I got shot

March 17, 2010

I spent one day last week going to gun shops. I’m not used to gun shops – I don’t own a firearm nor even care to have one. I was looking for lead shot with which to fill a leather bag.

Perhaps I should back up.

I’ve spent a fair bit of time during the last many months doing research on relief printmaking techniques, focusing most closely on wood engraving, hoping to use this method to provide some illustrations for Moby Dick Made Me Do It.

Relief printing techniques include letterpress printing, woodcut and linoleum cut, as well as stamping, which provides the best example of the operative principle. Imagine a rubber stamp. Or, better yet (to my way of thinking anyway), a potato. You cut the potato in half. Taking one potato half in hand, you then cut the outline of a star into the flat surface. Now strip away all the potato flesh surrounding your star, taking the surface down about an eighth of an inch, say.

Your star is now cut in relief. If you dip the face of your potato into food coloring, ink, or paint and then slap it down on paper, you will (if your potato hasn’t been crushed from all this handling) produce a reverse image of the star design you cut in the potato.

Maybe this illustration is superfluous, since we’re all pretty familiar with rubber stamps, even if we’re not all practicing printmakers. We all know, moreover, how when you look at a rubber stamp, say one designed to print a word like PAID or CLASSIFIED, the word reads backwards or upside-down, depending of course on which way you look at it.

But I like the potato case. I like to think about how there’s really no important difference between printing types, a Dürer woodcut, or the bank’s rubber stamp (“DENIED”) and a potato.

A detailed technical discussion here of the distinguishing characteristics of the various relief printing techniques would probably be misplaced. The internet, after all, is full of information. But I’ll say a few things about what I’m up to and then provide some pictures.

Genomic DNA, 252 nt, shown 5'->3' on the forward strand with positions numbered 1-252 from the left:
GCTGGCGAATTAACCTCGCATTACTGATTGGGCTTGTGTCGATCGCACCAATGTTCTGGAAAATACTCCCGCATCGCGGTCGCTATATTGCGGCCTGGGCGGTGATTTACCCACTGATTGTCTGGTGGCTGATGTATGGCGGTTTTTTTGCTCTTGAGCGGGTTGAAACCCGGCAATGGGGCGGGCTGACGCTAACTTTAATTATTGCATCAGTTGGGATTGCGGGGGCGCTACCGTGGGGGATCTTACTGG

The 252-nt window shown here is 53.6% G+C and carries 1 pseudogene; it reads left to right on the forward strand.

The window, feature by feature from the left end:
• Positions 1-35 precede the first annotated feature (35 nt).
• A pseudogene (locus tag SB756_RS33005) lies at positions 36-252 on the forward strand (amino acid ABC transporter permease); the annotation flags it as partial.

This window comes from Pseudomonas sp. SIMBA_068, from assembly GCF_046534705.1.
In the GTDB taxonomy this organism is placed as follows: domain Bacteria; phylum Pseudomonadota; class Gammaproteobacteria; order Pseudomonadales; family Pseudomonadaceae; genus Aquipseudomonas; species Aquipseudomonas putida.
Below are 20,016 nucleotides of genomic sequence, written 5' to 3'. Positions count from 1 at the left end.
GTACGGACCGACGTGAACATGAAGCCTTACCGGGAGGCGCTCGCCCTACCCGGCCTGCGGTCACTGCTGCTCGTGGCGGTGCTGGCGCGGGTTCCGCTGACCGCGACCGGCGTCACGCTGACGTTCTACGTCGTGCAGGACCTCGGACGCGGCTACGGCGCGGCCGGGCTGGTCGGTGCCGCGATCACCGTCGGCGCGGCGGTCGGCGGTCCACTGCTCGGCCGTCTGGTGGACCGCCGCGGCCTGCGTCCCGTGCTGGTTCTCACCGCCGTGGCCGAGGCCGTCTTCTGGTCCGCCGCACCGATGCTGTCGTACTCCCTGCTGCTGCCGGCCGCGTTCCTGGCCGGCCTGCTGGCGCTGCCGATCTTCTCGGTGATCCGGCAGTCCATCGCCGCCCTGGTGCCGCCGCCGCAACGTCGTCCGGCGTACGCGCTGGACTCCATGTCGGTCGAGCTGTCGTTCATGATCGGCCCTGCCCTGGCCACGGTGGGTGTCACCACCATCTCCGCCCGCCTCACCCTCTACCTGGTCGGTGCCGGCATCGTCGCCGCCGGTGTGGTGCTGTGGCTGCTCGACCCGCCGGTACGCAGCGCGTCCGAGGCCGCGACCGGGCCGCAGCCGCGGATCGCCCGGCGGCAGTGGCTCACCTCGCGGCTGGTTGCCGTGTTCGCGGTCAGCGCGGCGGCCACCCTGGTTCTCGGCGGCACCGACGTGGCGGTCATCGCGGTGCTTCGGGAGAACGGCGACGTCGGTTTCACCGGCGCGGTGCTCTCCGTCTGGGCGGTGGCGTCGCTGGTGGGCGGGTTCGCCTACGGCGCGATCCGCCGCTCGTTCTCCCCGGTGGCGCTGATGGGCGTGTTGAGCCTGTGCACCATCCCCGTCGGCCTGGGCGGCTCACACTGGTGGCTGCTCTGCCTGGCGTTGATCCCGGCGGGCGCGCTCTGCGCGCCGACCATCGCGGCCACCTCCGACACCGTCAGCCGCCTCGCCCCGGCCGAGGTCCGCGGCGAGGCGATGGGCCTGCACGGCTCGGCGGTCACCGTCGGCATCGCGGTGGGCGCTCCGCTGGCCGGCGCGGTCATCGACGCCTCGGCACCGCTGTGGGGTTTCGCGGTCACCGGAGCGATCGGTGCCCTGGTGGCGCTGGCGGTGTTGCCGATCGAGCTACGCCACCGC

To get back to the issue of the gunsmiths and their wares, I’ll point out that it is traditional, as well as sensible, to employ a leather sandbag when cutting a wood engraving. The reason for this lies in the nature of the tools used in this process: the sandbag allows the engraver to raise the block off the surface of the workbench, so that she might hold the block by its sides, keeping her hand below the surface and out of the way of the cutting tool she wields in her other mitt.

Spitsticker, engraving block (for Stingray), two shotbags

Unwilling to buy what I can only expect would have been a very nice (read: expensive) bag from a printmaking supply outfit, I got some scrap leather from a shoe repair shop just down Colfax, cut circles from it, and sewed the circles together. I decided that it might be rather difficult to fill the bag with sand, or, more accurately, it might be difficult to keep the bag full of sand, given that the seam was to be hand-sewn by an untried leatherworker.

I considered using beans or lentils for filling, but was discouraged when I considered how light the resulting bag would be. I imagined it skating around on the bench while I hacked at a moving block and nicked my hands full of scratches.

The solution, I determined, could only be lead shot. Which, it turned out, I would have to travel ten miles (by city bus) to procure and could only be purchased in 25 lb. bags.

Another time I’ll talk more about what I find so captivating about wood engravings. In the meantime, pictures. Interested people should check out work by contemporary engravers Michael McCurdy and Barry Moser, as well as books by the late master Lynd Ward and technique pioneer Thomas Bewick.

Note: The shots of the proofs are pretty bad; I haven’t got a scanner, so in the meantime these’ll have to do. I apologize. Hopefully better photos (and better proofs!) will follow.

Proof for "Stingray". Wood engraving.

Proof for "Whale Tale". Wood engraving.

Zumbi and his favorite leopard-print body pillow

Post-post script: I’m going to be adding links to interesting stuff related to art, literature, and people we know. Keep an eye on the links list!


4 Responses to “I got shot”

  1. Kate Says:

    I like your woodcuts, your shot-bag, and most of all Sir Zumbito of the Belly. A+ post.

    Also, you would think if there were anywhere you would expect to be able to fulfill your every gun-related need, it would be on Colfax, no more than a mile from our house in either direction. Almost makes a body want to join the NRA!

    ….At least we have shoe leather?

  2. Kate Says:

    PS: I would also like to go on the record of being in favor of potatoes.

  3. Su-Yee Says:

    Your proofs look awesome! Also, the great zumbi with his fuzzy white belly. I, too, am in favor of potatoes. Now I want to make potato cuts instead of woodcuts…

  4. Susan Says:

    I look forward to hearing more of the story of hauling the 25-lb. bag of lead shot back via bus.

    But I have to think: 25-lbs of lead shot…that would shoot a lot of squirrels or grouse or whatevers. Can you imagine?

    Also, I’m picturing bankers stamping contracts (APPROVED; DENIED) with potato stamps that have green potato tendrils growing out of them. Would liven up the office.

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